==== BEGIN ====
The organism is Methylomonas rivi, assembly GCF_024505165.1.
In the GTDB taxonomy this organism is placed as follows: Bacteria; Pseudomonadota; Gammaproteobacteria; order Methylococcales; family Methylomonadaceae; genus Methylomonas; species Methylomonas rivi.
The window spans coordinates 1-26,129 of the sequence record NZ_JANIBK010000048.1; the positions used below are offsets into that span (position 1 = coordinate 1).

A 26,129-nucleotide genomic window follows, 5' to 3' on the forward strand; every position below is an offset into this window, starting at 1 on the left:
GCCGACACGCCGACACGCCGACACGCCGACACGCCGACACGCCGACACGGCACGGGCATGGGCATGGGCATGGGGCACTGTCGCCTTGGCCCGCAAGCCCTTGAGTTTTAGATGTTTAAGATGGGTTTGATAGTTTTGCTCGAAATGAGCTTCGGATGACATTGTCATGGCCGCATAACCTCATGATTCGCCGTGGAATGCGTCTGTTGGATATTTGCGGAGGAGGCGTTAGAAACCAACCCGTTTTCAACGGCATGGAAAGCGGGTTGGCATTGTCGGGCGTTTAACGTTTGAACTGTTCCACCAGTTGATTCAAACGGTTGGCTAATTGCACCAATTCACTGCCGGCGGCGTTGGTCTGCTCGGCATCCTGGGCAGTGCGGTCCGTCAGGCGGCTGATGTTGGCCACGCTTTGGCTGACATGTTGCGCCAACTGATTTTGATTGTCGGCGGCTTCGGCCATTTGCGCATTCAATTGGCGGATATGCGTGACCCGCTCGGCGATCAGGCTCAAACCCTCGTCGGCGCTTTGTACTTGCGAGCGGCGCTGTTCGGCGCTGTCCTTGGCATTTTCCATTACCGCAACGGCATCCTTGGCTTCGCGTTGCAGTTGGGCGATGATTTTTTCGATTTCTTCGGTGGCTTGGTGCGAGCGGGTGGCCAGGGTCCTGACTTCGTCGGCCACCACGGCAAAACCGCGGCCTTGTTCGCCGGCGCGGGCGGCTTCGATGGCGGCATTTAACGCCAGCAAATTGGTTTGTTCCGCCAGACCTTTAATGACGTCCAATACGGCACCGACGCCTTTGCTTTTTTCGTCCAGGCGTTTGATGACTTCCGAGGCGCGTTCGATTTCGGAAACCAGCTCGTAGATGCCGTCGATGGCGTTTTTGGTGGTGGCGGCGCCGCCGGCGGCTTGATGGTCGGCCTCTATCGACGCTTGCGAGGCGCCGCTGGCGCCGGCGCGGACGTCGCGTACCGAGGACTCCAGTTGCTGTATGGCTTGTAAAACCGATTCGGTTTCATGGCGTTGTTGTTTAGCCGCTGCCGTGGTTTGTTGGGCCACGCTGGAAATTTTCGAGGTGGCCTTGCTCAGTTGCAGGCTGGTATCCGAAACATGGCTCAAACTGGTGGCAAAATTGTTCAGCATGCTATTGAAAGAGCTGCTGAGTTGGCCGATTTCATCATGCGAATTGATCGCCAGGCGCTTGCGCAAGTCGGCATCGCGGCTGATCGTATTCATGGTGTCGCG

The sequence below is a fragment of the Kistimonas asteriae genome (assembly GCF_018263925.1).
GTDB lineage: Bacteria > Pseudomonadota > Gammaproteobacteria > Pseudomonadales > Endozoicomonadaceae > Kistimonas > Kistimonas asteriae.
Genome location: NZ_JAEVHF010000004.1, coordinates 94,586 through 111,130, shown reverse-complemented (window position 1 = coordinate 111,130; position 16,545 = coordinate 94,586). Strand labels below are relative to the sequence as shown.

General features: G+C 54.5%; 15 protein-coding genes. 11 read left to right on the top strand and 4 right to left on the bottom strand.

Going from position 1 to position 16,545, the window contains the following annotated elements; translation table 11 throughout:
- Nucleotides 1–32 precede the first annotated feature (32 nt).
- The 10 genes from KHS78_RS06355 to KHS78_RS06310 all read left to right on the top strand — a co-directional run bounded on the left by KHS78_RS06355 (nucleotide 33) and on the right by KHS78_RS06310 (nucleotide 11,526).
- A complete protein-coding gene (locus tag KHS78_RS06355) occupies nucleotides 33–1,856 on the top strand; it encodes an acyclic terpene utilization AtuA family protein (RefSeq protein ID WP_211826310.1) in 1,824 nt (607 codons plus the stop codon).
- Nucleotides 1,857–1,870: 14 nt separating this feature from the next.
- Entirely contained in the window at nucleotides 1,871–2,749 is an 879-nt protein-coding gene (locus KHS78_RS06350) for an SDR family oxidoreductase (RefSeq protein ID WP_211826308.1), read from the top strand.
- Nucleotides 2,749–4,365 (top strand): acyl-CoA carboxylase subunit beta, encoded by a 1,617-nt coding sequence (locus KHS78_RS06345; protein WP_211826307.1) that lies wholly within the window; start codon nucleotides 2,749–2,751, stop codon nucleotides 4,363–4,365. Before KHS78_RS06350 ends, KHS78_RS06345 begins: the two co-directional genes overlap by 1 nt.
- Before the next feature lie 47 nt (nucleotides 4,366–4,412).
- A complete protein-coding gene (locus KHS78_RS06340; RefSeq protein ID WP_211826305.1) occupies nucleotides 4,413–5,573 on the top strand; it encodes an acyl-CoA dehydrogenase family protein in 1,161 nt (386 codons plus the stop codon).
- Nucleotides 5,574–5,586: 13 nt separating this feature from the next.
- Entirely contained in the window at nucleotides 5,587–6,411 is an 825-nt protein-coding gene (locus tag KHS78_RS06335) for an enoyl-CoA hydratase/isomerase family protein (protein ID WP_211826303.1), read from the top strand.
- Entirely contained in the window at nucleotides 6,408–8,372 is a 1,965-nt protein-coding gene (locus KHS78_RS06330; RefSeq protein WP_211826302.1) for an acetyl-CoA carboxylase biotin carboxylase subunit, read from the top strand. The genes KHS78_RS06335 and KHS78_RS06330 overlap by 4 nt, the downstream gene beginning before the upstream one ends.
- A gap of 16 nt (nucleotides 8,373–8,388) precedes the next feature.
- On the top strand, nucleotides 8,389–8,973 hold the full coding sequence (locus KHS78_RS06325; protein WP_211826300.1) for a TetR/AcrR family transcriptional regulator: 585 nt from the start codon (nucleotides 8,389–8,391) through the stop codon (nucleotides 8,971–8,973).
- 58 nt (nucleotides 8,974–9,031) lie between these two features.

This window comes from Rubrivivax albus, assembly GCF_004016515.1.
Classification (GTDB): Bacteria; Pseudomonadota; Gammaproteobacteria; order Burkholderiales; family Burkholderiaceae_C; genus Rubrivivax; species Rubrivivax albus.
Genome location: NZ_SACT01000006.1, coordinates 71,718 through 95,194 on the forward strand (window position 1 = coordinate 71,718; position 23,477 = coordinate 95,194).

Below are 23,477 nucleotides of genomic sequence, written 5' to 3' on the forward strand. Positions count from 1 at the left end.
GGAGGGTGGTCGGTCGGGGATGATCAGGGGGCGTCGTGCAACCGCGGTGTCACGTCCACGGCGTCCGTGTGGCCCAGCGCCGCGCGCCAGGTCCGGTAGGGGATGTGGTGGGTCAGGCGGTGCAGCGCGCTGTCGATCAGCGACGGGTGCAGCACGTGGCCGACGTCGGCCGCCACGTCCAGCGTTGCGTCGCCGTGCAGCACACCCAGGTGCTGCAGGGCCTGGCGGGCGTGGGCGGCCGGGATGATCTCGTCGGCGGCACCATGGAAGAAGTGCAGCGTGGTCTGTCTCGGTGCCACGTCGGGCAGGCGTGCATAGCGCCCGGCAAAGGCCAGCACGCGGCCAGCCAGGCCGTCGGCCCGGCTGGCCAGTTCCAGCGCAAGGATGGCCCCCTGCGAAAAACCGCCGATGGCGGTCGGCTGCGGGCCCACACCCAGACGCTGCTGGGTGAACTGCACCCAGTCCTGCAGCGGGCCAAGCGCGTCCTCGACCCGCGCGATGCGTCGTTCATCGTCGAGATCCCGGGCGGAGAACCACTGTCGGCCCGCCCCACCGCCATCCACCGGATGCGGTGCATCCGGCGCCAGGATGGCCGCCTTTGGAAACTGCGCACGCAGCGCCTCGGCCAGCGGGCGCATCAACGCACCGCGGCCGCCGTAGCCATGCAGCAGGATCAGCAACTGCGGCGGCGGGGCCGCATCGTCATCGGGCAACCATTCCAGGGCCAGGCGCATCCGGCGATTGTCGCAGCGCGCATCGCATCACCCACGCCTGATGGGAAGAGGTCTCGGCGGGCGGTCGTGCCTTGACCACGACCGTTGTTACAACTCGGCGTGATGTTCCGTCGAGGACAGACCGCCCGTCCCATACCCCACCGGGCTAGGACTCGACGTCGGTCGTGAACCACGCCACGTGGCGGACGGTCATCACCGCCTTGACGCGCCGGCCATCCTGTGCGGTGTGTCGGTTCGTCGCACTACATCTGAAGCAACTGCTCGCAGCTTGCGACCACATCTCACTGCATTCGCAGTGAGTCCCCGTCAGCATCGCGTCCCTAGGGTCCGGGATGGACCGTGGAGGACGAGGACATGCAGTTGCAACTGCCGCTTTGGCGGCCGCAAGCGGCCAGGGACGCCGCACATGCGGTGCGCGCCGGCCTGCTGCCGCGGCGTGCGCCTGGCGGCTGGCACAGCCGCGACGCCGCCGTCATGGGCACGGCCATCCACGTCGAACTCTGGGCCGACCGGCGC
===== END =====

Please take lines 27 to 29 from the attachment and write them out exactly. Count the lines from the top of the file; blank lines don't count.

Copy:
Genome location: NZ_SACT01000006.1, coordinates 71,718 through 95,194 on the forward strand (window position 1 = coordinate 71,718; position 23,477 = coordinate 95,194).

Below are 23,477 nucleotides of genomic sequence, written 5' to 3' on the forward strand. Positions count from 1 at the left end.
GGAGGGTGGTCGGTCGGGGATGATCAGGGGGCGTCGTGCAACCGCGGTGTCACGTCCACGGCGTCCGTGTGGCCCAGCGCCGCGCGCCAGGTCCGGTAGGGGATGTGGTGGGTCAGGCGGTGCAGCGCGCTGTCGATCAGCGACGGGTGCAGCACGTGGCCGACGTCGGCCGCCACGTCCAGCGTTGCGTCGCCGTGCAGCACACCCAGGTGCTGCAGGGCCTGGCGGGCGTGGGCGGCCGGGATGATCTCGTCGGCGGCACCATGGAAGAAGTGCAGCGTGGTCTGTCTCGGTGCCACGTCGGGCAGGCGTGCATAGCGCCCGGCAAAGGCCAGCACGCGGCCAGCCAGGCCGTCGGCCCGGCTGGCCAGTTCCAGCGCAAGGATGGCCCCCTGCGAAAAACCGCCGATGGCGGTCGGCTGCGGGCCCACACCCAGACGCTGCTGGGTGAACTGCACCCAGTCCTGCAGCGGGCCAAGCGCGTCCTCGACCCGCGCGATGCGTCGTTCATCGTCGAGATCCCGGGCGGAGAACCACTGTCGGCCCGCCCCACCGCCATCCACCGGATGCGGTGCATCCGGCGCCAGGATGGCCGCCTTTGGAAACTGCGCACGCAGCGCCTCGGCCAGCGGGCGCATCAACGCACCGCGGCCGCCGTAGCCATGCAGCAGGATCAGCAACTGCGGCGGCGGGGCCGCATCGTCATCGGGCAACCATTCCAGGGCCAGGCGCATCCGGCGATTGTCGCAGCGCGCATCGCATCACCCACGCCTGATGGGAAGAGGTCTCGGCGGGCGGTCGTGCCTTGACCACGACCGTTGTTACAACTCGGCGTGATGTTCCGTCGAGGACAGACCGCCCGTCCCATACCCCACCGGGCTAGGACTCGACGTCGGTCGTGAACCACGCCACGTGGCGGACGGTCATCACCGCCTTGACGCGCCGGCCATCCTGTGCGGTGTGTCGGTTCGTCGCACTACATCTGAAGCAACTGCTCGCAGCTTGCGACCACATCTCACTGCATTCGCAGTGAGTCCCCGTCAGCATCGCGTCCCTAGGGTCCGGGATGGACCGTGGAGGACGAGGACATGCAGTTGCAACTGCCGCTTTGGCGGCCGCAAGCGGCCAGGGACGCCGCACATGCGGTGCGCGCCGGCCTGCTGCCGCGGCGTGCGCCTGGCGGCTGGCACAGCCGCGACGCCGCCGTCATGGGCACGGCCATCCACGTCGAACTCTGGGCCGACCGGCGC